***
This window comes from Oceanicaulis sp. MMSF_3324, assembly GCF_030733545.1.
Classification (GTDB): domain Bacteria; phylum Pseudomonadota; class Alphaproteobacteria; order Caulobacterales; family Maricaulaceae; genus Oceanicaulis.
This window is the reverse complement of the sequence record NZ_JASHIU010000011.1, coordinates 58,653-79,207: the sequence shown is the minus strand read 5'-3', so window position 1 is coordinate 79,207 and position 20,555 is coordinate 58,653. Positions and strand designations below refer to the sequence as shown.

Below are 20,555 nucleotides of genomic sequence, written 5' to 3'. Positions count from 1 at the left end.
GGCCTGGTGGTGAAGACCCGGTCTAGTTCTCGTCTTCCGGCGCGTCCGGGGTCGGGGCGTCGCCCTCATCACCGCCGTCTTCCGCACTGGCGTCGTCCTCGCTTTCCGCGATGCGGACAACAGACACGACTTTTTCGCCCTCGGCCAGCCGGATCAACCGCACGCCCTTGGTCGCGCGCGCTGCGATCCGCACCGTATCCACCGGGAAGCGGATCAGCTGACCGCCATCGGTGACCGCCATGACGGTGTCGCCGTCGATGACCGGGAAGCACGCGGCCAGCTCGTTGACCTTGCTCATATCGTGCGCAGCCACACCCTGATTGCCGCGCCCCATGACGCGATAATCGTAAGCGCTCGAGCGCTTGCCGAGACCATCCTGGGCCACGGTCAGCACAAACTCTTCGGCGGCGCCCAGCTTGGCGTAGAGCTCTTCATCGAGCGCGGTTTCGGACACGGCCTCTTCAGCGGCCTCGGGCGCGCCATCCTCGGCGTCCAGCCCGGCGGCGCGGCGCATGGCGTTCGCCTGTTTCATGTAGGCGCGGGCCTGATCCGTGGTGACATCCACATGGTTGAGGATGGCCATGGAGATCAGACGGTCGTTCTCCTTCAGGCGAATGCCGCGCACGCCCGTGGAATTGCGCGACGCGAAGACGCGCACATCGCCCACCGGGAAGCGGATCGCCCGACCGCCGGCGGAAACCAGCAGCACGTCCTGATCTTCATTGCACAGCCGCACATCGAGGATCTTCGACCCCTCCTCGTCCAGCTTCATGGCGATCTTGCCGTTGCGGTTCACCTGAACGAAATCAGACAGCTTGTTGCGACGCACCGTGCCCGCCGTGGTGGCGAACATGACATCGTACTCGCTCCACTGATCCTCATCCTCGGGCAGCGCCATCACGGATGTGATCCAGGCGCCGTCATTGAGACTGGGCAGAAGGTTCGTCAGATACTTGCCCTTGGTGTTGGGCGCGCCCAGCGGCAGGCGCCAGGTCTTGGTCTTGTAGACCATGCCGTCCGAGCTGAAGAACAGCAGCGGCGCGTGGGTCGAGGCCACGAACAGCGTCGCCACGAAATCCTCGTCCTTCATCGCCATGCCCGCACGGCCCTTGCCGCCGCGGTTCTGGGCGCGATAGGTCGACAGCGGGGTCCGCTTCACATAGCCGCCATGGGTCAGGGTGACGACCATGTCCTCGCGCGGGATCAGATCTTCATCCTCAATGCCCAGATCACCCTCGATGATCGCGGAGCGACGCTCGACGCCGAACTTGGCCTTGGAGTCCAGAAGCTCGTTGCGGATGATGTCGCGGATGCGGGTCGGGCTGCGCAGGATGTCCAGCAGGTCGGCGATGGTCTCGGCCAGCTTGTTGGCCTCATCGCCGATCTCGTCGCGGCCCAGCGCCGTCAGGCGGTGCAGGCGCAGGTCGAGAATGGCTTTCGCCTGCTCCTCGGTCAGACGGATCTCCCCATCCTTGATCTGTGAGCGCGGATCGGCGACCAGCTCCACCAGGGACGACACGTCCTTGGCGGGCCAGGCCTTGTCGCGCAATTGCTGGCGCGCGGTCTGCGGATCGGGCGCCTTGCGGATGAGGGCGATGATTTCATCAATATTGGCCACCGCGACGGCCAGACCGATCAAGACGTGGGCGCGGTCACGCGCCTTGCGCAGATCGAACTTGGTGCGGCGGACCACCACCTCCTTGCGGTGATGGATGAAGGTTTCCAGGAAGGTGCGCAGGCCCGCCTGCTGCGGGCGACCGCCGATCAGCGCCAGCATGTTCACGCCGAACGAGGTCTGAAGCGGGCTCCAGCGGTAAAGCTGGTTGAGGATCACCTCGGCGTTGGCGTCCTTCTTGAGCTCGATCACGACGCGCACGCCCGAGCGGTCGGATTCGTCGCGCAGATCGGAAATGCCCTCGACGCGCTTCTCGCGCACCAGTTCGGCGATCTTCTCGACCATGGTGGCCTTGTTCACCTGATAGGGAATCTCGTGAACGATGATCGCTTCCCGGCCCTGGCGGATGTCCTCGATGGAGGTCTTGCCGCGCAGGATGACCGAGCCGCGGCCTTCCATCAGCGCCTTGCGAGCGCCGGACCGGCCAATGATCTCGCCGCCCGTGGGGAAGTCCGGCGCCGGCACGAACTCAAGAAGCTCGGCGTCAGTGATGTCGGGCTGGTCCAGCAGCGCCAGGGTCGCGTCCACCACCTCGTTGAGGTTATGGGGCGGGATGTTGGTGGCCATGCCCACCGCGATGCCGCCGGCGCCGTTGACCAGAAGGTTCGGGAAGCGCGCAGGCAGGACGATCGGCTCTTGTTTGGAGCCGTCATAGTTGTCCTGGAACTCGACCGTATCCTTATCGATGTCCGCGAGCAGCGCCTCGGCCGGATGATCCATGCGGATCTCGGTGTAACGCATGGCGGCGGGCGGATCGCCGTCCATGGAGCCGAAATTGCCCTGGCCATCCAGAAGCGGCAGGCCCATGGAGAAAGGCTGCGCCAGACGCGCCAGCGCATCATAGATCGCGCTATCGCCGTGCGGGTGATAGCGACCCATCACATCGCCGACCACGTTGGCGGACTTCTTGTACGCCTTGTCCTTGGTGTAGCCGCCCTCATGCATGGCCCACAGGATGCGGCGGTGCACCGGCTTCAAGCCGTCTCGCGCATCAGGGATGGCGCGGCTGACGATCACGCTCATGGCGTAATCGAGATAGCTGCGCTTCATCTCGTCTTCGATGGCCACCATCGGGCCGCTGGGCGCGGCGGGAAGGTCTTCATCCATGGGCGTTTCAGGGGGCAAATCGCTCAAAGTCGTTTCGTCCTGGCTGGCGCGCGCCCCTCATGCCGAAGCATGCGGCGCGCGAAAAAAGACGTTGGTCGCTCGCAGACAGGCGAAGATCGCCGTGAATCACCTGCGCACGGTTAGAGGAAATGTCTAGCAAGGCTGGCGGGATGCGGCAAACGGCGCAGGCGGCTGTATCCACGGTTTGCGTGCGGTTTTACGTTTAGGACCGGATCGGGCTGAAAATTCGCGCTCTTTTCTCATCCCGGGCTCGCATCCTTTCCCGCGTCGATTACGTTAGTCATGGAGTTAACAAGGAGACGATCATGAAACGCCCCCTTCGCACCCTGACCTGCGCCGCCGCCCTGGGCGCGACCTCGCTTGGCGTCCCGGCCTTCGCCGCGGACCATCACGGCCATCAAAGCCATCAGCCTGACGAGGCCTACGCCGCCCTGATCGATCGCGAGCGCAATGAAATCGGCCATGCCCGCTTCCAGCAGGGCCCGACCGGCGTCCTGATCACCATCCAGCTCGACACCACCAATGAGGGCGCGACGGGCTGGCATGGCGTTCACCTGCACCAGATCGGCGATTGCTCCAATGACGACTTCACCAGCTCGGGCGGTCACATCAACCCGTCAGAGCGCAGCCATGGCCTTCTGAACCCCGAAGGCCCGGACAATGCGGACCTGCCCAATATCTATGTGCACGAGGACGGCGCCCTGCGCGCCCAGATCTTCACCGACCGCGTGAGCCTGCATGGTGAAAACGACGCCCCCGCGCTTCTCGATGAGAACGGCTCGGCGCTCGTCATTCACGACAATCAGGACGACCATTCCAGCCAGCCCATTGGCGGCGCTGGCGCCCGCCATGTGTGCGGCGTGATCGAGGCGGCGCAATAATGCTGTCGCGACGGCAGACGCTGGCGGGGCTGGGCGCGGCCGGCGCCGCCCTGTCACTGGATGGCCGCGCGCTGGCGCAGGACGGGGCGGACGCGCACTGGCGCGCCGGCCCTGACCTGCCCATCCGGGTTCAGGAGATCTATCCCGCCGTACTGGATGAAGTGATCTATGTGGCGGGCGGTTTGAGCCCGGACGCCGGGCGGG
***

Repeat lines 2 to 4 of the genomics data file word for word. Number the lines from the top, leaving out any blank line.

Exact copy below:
Classification (GTDB): domain Bacteria; phylum Pseudomonadota; class Alphaproteobacteria; order Caulobacterales; family Maricaulaceae; genus Oceanicaulis.
This window is the reverse complement of the sequence record NZ_JASHIU010000011.1, coordinates 58,653-79,207: the sequence shown is the minus strand read 5'-3', so window position 1 is coordinate 79,207 and position 20,555 is coordinate 58,653. Positions and strand designations below refer to the sequence as shown.

Below are 20,555 nucleotides of genomic sequence, written 5' to 3'. Positions count from 1 at the left end.